By Editor of TheWestsider, Peter Wingate
It seems that over the last few years we’ve just lurched from one disaster to the next, and not even been allowed to celebrate or even acknowledge the passing of the last trauma. We’ve endured the downward spiral of a roller coaster that was the Covid pandemic but come out if it not daring to suggest that it’s over, for fear of pre-empting another dive into the abyss. That thing we were desperate for; an acknowledgment that not only the threat of Covid is finally ending, but that all our sacrifices to get here have actually been worthwhile, is not possible – and it won’t be. It won’t be because we’ve been proved wrong again and again when we’ve dared believe that we’ve actually gotten to the other side.
Instead, as we come into a ‘new-normal’ (that we’re wary to acknowledge for fear of losing all that we’ve sacrificed so much to get to), we’re asked to get our head around the war in the Ukraine and the broader threat of fascism to democracy in general.
Winston Churchill’s famous quote, ‘Life is just one damn thing after another’ seems more apt than ever as our roller-coaster takes us to an unprecedented netherworld that is neither up nor down but just scary.
So, what’s the way forward (or backward, or around)?
Fear won’t help us understand where we are, because fear comes from not-knowing. So, let’s try the opposite. I’m going to suggest that, to be able to appreciate where we are, we need to acknowledge the absurdity of our situation. Where at the moment our collective lives seem to be just ‘one damn thing after another’, let’s embrace that. Let’s laugh about it.
Mark Twain once said ‘Against the assault of laughter, nothing can stand’.
Laughter is embracing; it acknowledges the pain, the absurdity, the joy and the ridiculousness of ‘one damn thing after another’. It engenders a sense of humility and acceptance of the constant change that we now find ourselves in, and allows us to embrace that change for the opportunity that it brings rather than the fear that shrouds it.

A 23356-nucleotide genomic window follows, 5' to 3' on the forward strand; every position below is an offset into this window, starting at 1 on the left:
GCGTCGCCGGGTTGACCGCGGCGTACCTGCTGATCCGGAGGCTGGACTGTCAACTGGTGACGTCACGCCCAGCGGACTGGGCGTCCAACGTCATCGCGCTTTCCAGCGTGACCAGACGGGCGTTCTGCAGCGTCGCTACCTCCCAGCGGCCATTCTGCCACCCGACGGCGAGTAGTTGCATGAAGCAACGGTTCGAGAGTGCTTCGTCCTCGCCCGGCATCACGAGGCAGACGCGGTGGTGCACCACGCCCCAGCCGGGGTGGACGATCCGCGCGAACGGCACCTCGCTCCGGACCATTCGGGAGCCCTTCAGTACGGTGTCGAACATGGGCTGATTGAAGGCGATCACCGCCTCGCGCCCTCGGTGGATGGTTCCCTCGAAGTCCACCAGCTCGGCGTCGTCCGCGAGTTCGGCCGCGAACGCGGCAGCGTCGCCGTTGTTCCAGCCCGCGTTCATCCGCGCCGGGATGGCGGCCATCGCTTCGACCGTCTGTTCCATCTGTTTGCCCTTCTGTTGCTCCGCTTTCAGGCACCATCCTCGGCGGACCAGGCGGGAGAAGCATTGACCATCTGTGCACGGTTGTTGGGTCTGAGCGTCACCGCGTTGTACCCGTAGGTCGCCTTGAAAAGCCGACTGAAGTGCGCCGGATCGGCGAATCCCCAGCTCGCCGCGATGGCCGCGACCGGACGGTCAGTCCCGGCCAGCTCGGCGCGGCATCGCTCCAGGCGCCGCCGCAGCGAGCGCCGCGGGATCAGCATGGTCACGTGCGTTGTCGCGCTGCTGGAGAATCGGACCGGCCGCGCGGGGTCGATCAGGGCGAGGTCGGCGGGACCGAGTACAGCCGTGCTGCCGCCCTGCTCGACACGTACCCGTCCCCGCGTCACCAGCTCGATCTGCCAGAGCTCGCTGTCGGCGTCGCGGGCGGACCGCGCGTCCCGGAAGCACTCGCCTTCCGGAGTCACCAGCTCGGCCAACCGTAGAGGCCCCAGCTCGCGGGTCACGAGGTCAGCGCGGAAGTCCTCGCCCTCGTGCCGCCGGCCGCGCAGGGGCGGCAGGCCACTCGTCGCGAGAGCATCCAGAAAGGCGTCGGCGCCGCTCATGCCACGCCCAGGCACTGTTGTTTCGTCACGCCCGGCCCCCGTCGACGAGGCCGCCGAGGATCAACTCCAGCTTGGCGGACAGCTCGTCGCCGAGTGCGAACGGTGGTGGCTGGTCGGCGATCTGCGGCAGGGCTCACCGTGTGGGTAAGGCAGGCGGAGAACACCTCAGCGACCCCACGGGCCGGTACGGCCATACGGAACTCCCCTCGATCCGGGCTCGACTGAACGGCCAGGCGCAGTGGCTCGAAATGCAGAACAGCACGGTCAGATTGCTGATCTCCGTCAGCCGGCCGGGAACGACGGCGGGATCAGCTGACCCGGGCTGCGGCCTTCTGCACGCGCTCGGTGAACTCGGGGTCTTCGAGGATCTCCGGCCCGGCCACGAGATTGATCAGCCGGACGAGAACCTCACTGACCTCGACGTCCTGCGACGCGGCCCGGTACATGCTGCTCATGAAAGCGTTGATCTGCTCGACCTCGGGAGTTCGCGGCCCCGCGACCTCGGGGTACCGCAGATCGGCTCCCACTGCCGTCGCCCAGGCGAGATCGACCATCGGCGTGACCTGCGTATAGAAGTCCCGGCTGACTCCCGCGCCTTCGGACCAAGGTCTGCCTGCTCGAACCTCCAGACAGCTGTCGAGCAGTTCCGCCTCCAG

You can find humour everywhere if you look for it, particularly in the places it is needed most.
Ukraine’s President Volodymyr Zelenskyy perhaps knows more than most about the power of humor and that against it, ‘nothing can stand’.
In our post-satire world, the story of his rise to leader of a war-torn country reads like a ridiculous joke with a very serious punchline.
It’s a story so hard to believe that I’ll now quote it verbatim from Wikipedia (for fear that, without referencing an external resource, you’d think I was pulling your leg).
‘Prior to his Presidency Volodymyr Zelenskyy studied law and then pursued comedy and created the production company Kvartal 95, which produced TV shows including ‘Servant of the People’, in which Zelenskyy played the role of the Ukrainian president. The series aired from 2015 to 2019 and was immensely popular. A political party bearing the same name as the television show was created in March 2018 by employees of Kvartal 95.
Zelenskyy announced his candidacy in the 2019 Ukrainian presidential election on the evening of 31 December 2018, alongside the New Year’s Eve address of then-president Petro Poroshenko on the TV channel 1+1. A political outsider, he had already become one of the frontrunners in opinion polls for the election. He won the election with 73.23 per cent of the vote in the second round, defeating Poroshenko.’
Not a joke, but perhaps just a sign of the times, and the power of satire to not only critically reflect reality in an effort to change it, but create a preferred reality by itself.
It’s more than fitting that, in this April 2022 edition of The Westsider as we try to embrace a ‘new-normal’ of continued challenge and change, we welcome back one of the greatest Comedy festivals in the World and its international contingent of absurdity-embracers. Local Westie Andrew Hansen (of The Chaser and CNNNN fame) is just one of a host of humour-makers with the gift to create an assault of laughter of which not even one-damn-thing-after-another can stand.
Can I suggest we take the full return of our beloved Comedy Festival as an opportunity to acknowledge, embrace, and maybe even create, the world of unprecedented challenge and change that we live in.
Peter Wingate emigrated to Yarraville before it was even trendy and has a stubborn mission to engage, encourage and enhance its unique community. He is (very slowly) completing a Masters of Education in Equity, Diversity and Social Change at UniMelb and is a founder member and executive with the Australian Progressives.